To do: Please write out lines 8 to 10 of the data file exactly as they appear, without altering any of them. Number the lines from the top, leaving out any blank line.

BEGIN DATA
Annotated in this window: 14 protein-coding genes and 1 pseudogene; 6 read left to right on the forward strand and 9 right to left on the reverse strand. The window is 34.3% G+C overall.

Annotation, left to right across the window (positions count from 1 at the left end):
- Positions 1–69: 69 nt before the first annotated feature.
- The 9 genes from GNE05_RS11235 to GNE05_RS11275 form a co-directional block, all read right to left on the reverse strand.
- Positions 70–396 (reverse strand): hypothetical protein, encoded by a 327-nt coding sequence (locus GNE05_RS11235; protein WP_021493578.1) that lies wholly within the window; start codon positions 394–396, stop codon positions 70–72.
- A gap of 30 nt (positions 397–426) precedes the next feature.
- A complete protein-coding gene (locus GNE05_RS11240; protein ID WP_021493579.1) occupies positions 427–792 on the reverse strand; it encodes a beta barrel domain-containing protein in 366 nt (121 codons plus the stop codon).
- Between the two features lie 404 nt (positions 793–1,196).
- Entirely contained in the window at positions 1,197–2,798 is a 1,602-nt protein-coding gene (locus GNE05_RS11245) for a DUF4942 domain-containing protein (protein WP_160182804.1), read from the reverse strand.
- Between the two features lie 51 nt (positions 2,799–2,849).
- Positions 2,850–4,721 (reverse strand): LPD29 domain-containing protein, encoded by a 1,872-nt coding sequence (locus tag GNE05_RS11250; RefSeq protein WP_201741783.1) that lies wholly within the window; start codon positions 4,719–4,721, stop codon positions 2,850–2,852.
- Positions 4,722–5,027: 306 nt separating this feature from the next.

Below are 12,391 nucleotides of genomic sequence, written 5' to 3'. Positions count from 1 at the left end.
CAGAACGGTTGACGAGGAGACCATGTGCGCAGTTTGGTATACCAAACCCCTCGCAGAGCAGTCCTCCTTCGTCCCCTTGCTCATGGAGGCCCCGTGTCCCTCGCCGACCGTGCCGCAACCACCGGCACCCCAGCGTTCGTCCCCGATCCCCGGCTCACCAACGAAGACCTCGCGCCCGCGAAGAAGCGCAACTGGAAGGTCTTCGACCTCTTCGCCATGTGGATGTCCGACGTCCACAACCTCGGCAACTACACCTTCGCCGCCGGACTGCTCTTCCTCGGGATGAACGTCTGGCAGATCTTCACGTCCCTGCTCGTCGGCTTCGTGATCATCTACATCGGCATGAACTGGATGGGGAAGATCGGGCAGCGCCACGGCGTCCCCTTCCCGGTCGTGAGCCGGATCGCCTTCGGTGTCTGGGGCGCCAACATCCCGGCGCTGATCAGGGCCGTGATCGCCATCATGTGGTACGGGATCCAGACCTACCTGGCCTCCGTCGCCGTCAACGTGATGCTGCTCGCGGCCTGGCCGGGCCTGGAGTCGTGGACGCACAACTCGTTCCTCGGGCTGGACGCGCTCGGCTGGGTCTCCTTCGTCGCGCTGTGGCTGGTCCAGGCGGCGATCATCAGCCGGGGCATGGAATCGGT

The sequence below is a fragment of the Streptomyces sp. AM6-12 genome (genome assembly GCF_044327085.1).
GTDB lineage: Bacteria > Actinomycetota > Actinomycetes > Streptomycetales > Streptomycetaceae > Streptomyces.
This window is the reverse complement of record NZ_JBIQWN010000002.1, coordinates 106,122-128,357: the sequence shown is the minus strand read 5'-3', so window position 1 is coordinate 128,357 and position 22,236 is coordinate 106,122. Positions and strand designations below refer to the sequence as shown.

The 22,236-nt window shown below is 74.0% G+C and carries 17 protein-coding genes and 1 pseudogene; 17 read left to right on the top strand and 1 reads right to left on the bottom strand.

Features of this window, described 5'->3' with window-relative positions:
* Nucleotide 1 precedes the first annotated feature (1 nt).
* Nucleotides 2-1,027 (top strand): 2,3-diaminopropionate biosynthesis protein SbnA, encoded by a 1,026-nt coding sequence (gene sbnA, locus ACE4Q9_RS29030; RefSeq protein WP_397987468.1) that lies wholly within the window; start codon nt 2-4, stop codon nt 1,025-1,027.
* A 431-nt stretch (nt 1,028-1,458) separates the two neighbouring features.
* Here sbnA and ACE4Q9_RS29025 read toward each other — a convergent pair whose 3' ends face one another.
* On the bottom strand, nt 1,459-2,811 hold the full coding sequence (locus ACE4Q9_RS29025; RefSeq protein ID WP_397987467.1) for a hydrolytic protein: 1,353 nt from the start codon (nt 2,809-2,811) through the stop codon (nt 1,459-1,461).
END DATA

- Between the two features lie 404 nt (positions 793–1,196).
- Entirely contained in the window at positions 1,197–2,798 is a 1,602-nt protein-coding gene (locus GNE05_RS11245) for a DUF4942 domain-containing protein (protein WP_160182804.1), read from the reverse strand.
- Between the two features lie 51 nt (positions 2,799–2,849).